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Comment published on 6 July 2017, see Int. J. Environ. Res. Public Health 2017, 14(7), 733.

Reply published on 12 July 2017, see Int. J. Environ. Res. Public Health 2017, 14(7), 761.

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Int. J. Environ. Res. Public Health 2017, 14(1), 74; doi:10.3390/ijerph14010074

Mercury Exposure and Heart Diseases

1
Dipartimento di Farmacia e Scienze della Salute e della Nutrizione, Università della Calabria, 87036 Arcavacata di Rende (Cosenza), Italy
2
Dipartimento di Farmacia-Scienze del Farmaco, Università degli Studi di Bari “A. Moro”, 70125 Bari, Italy
*
Authors to whom correspondence should be addressed.
Academic Editors: Timothy Dvonch and Nicola Pirrone
Received: 9 October 2016 / Revised: 13 December 2016 / Accepted: 30 December 2016 / Published: 12 January 2017
(This article belongs to the Special Issue Mercury and Health: Current Perspectives and Future Directions)
View Full-Text   |   Download PDF [902 KB, uploaded 12 January 2017]   |  

Abstract

Environmental contamination has exposed humans to various metal agents, including mercury. It has been determined that mercury is not only harmful to the health of vulnerable populations such as pregnant women and children, but is also toxic to ordinary adults in various ways. For many years, mercury was used in a wide variety of human activities. Nowadays, the exposure to this metal from both natural and artificial sources is significantly increasing. Recent studies suggest that chronic exposure, even to low concentration levels of mercury, can cause cardiovascular, reproductive, and developmental toxicity, neurotoxicity, nephrotoxicity, immunotoxicity, and carcinogenicity. Possible biological effects of mercury, including the relationship between mercury toxicity and diseases of the cardiovascular system, such as hypertension, coronary heart disease, and myocardial infarction, are being studied. As heart rhythm and function are under autonomic nervous system control, it has been hypothesized that the neurotoxic effects of mercury might also impact cardiac autonomic function. Mercury exposure could have a long-lasting effect on cardiac parasympathetic activity and some evidence has shown that mercury exposure might affect heart rate variability, particularly early exposures in children. The mechanism by which mercury produces toxic effects on the cardiovascular system is not fully elucidated, but this mechanism is believed to involve an increase in oxidative stress. The exposure to mercury increases the production of free radicals, potentially because of the role of mercury in the Fenton reaction and a reduction in the activity of antioxidant enzymes, such as glutathione peroxidase. In this review we report an overview on the toxicity of mercury and focus our attention on the toxic effects on the cardiovascular system. View Full-Text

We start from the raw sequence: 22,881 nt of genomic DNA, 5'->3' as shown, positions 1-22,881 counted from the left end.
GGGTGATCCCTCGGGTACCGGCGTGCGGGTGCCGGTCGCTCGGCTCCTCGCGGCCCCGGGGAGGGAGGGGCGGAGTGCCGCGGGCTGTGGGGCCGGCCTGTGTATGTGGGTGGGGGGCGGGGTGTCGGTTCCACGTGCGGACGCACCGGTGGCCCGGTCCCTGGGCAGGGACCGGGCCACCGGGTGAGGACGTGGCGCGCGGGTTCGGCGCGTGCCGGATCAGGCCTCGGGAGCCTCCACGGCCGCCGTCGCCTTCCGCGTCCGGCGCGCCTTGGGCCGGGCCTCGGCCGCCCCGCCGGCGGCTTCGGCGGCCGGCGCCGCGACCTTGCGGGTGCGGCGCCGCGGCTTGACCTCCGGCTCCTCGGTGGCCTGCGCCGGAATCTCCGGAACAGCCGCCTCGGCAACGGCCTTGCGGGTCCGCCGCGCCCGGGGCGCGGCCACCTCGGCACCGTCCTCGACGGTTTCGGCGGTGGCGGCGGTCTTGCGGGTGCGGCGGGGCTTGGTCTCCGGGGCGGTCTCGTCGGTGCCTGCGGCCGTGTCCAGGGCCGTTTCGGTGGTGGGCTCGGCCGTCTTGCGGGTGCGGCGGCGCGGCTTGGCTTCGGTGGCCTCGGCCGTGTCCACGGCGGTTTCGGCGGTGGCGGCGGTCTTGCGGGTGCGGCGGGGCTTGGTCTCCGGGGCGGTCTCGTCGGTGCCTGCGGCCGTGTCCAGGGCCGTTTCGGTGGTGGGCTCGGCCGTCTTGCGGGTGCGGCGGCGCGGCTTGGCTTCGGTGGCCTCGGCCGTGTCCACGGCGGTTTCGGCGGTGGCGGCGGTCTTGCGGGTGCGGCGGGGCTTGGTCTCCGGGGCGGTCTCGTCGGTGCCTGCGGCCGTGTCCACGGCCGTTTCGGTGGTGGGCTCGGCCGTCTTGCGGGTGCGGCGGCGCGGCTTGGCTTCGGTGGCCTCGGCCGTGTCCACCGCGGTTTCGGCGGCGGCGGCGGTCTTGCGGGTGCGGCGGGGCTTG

Keywords: mercury; antioxidants; cardiovascular diseases; cardiotoxicity; chelating agents mercury; antioxidants; cardiovascular diseases; cardiotoxicity; chelating agents
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This is an open access article distributed under the Creative Commons Attribution License which permits unrestricted use, distribution, and reproduction in any medium, provided the original work is properly cited. (CC BY 4.0).

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Genchi, G.; Sinicropi, M.S.; Carocci, A.; Lauria, G.; Catalano, A. Mercury Exposure and Heart Diseases. Int. J. Environ. Res. Public Health 2017, 14, 74.

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